Economy & Business

The SEC’s Newest Financial Regulation Is Based Purely on Unproductive Envy

(Andreblais/Getty)

The Securities and Exchange Commission ought to stick to regulating securities and exchanges.

Instead, the Wall Street regulator has gone full social-justice warrior, enacting a new rule that would require companies with shares trading on the stock exchanges to annually publish figures calculating the ratio of executive pay to median worker pay. Despite the silly claims to the contrary, the rule, part of the deluge of new regulations promulgated under Dodd-Frank, does nothing at all to serve the interests of investors, or any other public interest. It is simply part of a campaign of political intimidation intended to force American business to adopt the preferences of American politicians.

Consider an obvious comparison: Ginni Rometty is the CEO of IBM, and Steve Easterbrook is the CEO of McDonald’s. Both are Fortune 500 companies, and they have roughly the same number of employees, 420,000-ish. The chief executives’ base salaries aren’t too far apart: $1.1 million for the gentleman from McDonald’s, $1.6 million for the lady from IBM. Easterbrook makes a half-million a year less in base salary than does Rometty, but it’s a safe bet that the median McDonald’s employee earns a good deal less than the median IBM employee’s roughly $90,000 a year. Which means that CEO with the lower pay in this case almost certainly makes a dramatically higher multiple of his median worker’s pay than does the higher-paid CEO.

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Of course, base salary doesn’t tell the whole picture when it comes to CEO pay. But taking account of the broader picture doesn’t actually make the comparison any more illuminating. As part of her most recent deal, Rometty gets an extra $3.6 million incentive on top of her base salary. The incentive isn’t being paid out because the board of IBM likes her and has warm feelings about her, but because under her management the company achieved certain goals related to net operating income, revenue growth, etc. Easterbrook’s compensation package includes an incentive of up to 160 percent of his salary if the company hits certain goals.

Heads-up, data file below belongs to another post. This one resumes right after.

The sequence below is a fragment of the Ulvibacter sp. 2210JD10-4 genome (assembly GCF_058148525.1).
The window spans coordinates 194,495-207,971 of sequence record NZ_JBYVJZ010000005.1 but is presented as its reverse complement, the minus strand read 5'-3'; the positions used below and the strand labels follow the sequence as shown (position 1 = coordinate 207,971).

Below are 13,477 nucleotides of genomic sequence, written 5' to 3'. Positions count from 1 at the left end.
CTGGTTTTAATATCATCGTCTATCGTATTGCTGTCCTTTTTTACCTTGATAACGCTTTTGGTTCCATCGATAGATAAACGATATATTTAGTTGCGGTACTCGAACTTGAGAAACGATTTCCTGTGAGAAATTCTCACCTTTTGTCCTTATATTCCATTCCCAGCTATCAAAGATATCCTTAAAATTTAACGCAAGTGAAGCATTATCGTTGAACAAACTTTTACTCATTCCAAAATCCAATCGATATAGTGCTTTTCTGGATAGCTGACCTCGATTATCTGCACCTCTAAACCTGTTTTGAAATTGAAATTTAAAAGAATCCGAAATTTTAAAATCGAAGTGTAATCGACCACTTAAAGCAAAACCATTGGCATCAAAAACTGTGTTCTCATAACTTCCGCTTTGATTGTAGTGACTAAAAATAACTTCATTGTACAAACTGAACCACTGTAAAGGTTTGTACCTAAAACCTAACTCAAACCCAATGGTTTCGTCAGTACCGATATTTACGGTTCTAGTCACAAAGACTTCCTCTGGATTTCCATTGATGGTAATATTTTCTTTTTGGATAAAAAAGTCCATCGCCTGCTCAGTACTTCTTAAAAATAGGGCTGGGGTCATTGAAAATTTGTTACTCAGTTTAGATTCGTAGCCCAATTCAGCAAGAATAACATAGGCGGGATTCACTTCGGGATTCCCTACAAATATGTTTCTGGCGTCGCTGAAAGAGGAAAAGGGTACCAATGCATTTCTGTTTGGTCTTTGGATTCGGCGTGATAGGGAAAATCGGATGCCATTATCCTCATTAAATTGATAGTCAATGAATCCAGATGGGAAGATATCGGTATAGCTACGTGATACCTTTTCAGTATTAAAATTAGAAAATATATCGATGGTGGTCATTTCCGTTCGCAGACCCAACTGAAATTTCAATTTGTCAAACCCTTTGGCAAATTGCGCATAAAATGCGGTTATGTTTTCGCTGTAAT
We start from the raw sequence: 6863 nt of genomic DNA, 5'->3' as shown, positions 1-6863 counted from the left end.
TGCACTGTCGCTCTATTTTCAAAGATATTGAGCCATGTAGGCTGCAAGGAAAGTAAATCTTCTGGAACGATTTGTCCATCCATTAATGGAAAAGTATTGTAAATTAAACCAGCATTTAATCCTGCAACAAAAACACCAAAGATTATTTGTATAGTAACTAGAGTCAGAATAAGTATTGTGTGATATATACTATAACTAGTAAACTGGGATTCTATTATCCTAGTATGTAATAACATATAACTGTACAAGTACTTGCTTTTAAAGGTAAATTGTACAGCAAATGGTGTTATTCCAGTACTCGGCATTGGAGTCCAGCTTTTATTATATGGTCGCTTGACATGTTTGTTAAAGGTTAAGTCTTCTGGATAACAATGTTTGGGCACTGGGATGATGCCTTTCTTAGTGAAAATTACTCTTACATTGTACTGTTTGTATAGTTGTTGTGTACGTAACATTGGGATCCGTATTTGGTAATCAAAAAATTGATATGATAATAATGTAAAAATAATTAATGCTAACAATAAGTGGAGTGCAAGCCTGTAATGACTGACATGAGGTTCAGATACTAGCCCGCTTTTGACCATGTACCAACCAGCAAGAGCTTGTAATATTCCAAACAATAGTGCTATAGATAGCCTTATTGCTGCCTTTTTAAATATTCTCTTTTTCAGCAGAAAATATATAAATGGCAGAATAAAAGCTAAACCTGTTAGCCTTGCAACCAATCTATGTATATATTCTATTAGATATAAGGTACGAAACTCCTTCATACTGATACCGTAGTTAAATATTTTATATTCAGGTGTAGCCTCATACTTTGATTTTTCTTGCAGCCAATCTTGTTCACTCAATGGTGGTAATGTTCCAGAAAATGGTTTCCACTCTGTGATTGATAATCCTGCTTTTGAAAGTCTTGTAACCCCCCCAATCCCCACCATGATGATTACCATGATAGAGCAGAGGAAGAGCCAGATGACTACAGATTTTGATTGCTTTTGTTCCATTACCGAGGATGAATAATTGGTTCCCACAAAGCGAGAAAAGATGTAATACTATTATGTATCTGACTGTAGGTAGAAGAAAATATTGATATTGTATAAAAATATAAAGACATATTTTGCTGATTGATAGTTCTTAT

Needless to say, the domestic and global economic conditions that affect the success of IBM are not necessarily the same as those affecting the success of McDonald’s, and chief executives are not (necessarily) interchangeable commodities: You can’t just swap out an Easterbrook for a Rometty, and the number of candidates that might plausibly be expected to be real contenders for either position is relatively small. That often makes executive compensation an unpredictable matter: Easterbrook is being paid a good deal less than his predecessor, who earned around $10 million a year — or about 500 times the median employee’s pay. If the pay differential between sequential CEOs strikes you as being more interesting and perhaps more relevant than that between CEOs and teen-agers applying special sauce and operating fry-o-laters, then you, my friends, clearly are not SEC material.

The American Left is on an endless cultural jihad, aiming its invective both high and low.

American CEOs are generally paid more handsomely than their counterparts in, say, Scandinavia. Part of that is cultural — the civilization that produced the longhouse is different from the one that produced the rock star — and part of it is simple market size: CEOs of companies operating in a domestic market of 315 million often make more money than their counterparts in Europe for the same reason that the most successful used-car dealer in Los Angeles makes more money than the most successful used-car dealer in Muleshoe, Texas. It’s just a bigger game. And that shows up in Europe, too: All that Dutch egalitarianism comes up short when Ben van Beurden of Shell is negotiating a $25 million payday, which is, to no one’s surprise, about what the boss makes at Chevron.

But the American Left is on an endless cultural jihad, aiming its invective both high and low: hunters and Confederate-flag wavers and rural churchgoers on the one hand, CEOs and entrepreneurs and financiers on the other, with an aim toward the delegitimation of any American culture distinct from that prevailing in the office of the dean of students. The cultural forces at work there are fairly obvious — one part excruciatingly well-tuned status envy, one part “nail that stands out gets hammered” cultural conservatism, garnished with envy or condescension as the occasion demands — and are, in spite of their banality, quite powerful. The American education system from kindergarten through graduate school keeps the citizenry in a carefully cultivated state of economic illiteracy, which enables the Elizabeth Warrens and Bernie Sanderses of the world to base political careers on assumptions that are flatly and documentably untrue: that the rich are rich because the poor are poor and vice versa, and that making CEOs worse off would make ordinary workers better off. This is pure flat-earth economics, but a great many carefully miseducated people believe it.

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What Dodd-Frank and the SEC have done here is to establish a new national holiday for the Left: National Let’s All Have a Hissy Fit Over Meaningless Calculations Involving CEO Pay Day. I suppose National Unproductive Envy Day would be more precise. I’d suggest National Find a Convenient Scapegoat for All That Ails Our Economy Day, but that’s already taken by the other 364 days on the calendar.

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